New York CIty Council Member Ben Kallos

Ben Kallos

City Limits CityViews: NYC Ought to be Fighting for More Than Just 140 Speed Cameras by Ben Kallos

CityViews: NYC Ought to be Fighting for More Than Just 140 Speed Cameras

There are dangerous intersections in every neighborhood. The ones we dread crossing every day, the ones we take the long way to avoid, the ones where we ask loved ones to hold our hands while crossing.

These intersections are a perfect storm of outdated traffic design, millions of vehicles competing with pedestrians and cyclists to move around the city each day, drivers who flout the traffic laws, and the limits of asking 35,000 uniformed police and 3,000 traffic enforcement officers to police 6,000 miles of city roadways.

Residents frequently complain of dangerous drivers not receiving tickets, of police writing tickets for one moving violation but not others, or of an intersection that is made safe for only part of the day, during an officer’s shift.

City and State NYC public employees need paid parental leave by Ben Kallos, Antonio Reynoso

NYC public employees need paid parental leave

Four years ago, after being elected to the New York City Council, we both learned what it means to be a public official the only way you really can: on the job. Now we are learning on the job in a very different role, with our families, as fathers of new children. As we experience this once-in-a-lifetime moment alongside our respective partners, we are excited and, perhaps like all parents, more than a little nervous. Helping to settle our nerves is the fact that we’re able to stay home with our families as we navigate this new stage in life. We are both lucky: As elected officials, our leave is at our discretion. We have both decided to take the time to be with our families.

In the United States, new parents seeking time with their child face both a legal and cultural challenge. There is no national mandate for paid family leave. Even where it is offered, fathers remain a lot less likely than mothers to take full advantage. As elected officials and as fathers, we hope that taking leave will help empower other new fathers who are considering their leave options to take time as well.

Crain's New York New Yorkers could see the stars, if only lawmakers could see the light by Ben Kallos

New Yorkers could see the stars, if only lawmakers could see the light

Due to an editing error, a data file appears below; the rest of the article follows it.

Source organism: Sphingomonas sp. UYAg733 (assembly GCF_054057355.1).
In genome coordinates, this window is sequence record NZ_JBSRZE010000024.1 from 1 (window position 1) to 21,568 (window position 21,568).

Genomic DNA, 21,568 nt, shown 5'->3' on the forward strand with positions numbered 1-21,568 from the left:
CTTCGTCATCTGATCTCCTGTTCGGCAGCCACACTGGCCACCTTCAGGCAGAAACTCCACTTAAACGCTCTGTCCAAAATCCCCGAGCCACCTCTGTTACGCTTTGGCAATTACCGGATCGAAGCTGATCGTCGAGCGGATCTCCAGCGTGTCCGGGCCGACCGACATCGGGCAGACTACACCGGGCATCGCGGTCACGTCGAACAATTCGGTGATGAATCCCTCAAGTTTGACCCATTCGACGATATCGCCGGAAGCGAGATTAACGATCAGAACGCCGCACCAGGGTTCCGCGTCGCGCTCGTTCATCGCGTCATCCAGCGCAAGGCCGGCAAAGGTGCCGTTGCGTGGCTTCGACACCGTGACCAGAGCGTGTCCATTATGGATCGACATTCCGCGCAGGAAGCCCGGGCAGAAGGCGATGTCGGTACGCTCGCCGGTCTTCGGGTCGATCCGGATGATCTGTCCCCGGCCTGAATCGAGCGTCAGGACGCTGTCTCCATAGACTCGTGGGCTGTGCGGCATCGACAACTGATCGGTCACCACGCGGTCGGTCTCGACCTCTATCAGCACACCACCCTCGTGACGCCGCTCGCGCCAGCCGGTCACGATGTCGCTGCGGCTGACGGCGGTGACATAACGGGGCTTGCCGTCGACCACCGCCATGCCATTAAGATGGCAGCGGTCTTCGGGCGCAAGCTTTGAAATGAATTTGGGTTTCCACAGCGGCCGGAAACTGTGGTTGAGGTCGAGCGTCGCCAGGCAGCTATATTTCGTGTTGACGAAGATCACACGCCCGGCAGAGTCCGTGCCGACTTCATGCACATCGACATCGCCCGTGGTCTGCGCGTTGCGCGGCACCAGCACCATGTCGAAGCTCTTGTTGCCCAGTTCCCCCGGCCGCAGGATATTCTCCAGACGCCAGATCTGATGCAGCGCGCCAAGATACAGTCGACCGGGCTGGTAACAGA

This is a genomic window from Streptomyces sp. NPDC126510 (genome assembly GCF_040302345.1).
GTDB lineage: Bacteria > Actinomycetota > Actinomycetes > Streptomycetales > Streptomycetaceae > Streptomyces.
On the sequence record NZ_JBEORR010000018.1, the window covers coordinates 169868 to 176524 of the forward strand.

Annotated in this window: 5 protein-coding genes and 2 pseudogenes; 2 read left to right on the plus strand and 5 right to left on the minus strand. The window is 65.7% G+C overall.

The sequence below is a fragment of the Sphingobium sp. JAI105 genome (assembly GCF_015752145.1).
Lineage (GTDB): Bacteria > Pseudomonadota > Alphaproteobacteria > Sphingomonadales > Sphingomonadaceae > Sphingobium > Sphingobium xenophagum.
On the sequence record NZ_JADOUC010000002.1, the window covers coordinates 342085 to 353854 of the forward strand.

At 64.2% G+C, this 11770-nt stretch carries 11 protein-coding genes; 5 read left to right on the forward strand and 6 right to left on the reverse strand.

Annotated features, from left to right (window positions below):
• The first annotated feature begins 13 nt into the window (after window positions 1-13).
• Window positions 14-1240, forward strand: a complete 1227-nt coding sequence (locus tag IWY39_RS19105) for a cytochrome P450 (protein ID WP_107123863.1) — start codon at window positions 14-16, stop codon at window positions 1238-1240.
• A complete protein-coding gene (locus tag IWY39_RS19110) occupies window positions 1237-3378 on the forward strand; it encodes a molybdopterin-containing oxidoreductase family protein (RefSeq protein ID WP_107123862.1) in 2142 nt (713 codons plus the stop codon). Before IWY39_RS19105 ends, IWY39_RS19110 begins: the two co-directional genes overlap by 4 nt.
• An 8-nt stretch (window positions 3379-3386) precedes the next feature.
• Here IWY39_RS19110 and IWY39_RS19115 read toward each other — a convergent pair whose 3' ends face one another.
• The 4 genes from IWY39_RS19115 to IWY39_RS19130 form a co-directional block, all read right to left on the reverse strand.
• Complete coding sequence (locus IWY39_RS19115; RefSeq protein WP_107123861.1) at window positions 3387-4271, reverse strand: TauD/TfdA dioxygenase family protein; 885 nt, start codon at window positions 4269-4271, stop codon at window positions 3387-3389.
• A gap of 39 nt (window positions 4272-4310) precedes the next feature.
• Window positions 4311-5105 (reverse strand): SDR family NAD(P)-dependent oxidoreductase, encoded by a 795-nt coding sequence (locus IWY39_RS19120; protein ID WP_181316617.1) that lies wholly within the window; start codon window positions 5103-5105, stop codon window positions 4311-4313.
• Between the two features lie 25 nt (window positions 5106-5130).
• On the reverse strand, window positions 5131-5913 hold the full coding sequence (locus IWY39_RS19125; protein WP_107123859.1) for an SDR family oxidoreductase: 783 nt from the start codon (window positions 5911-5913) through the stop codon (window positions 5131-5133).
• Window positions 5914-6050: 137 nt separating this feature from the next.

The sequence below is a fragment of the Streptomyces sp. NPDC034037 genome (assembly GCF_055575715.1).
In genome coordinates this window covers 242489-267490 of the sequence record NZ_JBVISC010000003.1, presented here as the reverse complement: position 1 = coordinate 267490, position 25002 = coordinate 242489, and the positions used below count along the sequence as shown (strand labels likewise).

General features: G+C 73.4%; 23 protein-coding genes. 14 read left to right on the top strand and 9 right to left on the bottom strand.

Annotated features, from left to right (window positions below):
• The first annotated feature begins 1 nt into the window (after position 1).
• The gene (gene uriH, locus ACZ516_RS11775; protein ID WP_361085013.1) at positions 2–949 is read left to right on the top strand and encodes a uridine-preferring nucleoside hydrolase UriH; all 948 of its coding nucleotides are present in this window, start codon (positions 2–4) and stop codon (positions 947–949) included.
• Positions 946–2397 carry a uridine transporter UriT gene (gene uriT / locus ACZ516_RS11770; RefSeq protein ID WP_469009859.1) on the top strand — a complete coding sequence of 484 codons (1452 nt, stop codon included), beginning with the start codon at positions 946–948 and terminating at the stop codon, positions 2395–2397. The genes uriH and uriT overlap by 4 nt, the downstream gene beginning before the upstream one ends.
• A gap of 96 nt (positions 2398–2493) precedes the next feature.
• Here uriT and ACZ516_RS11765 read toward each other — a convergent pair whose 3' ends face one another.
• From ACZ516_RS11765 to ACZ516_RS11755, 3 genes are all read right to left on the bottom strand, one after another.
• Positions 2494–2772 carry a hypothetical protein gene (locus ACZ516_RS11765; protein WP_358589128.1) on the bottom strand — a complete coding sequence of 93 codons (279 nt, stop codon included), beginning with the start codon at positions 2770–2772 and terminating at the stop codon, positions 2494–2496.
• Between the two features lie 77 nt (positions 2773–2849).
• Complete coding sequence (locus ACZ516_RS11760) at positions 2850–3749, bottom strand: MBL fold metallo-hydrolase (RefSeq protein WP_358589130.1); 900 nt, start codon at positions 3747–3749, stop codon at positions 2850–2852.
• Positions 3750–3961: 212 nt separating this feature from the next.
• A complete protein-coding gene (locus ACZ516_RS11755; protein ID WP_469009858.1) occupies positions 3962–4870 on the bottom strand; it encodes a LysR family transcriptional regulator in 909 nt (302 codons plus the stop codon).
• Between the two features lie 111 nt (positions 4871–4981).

How many kids grow up in the city without realizing what the night sky really looks like? But it’s not inevitable that this continue for generations to come. If only the city would tackle light pollution. The potential benefits of reducing light pollution are enormous, ranging from the pragmatic (saving energy) to the fantastic (inspiring the next Einstein).

Knight Foundation Blog Civic tech class will help communities create tools to improve government by Ben Kallos

Civic tech class will help communities create tools to improve government

Before I became a City Council member, I was a civic technologist and activist seeking to make government better through technology.  In one such action, I FOILed Albany voting records and posted them online for the public to see, prompting the legislature to follow suit. Because of this background, I am especially looking forward to helping other civic technologists create tools that will make government more transparent, efficient and engaging.

These tools have great potential to be tools that the next generation of citizens actually uses to engage with their local officials. The funding from Knight Foundation will allow me to assist teams in doing just that, with firsthand knowledge of how governments use technology.

Our Town Op-Ed: Helping the Homeless by Ben Kallos

Op-Ed: Helping the Homeless

Here is how you can help: If you see someone sleeping on the street whom you think is homeless, please call 311 within one hour and ask for them to dispatch a “homeless outreach team.” The operator will connect you with the Department of Homeless Services (DHS) who will ask about where you saw the person, what they looked like, and offer you a call back to report on the status of your call. The whole process should take less than five minutes.

Our Town Op-Ed: Kallos on Bike Safety Vests by Ben Kallos

Op-Ed: Kallos on Bike Safety Vests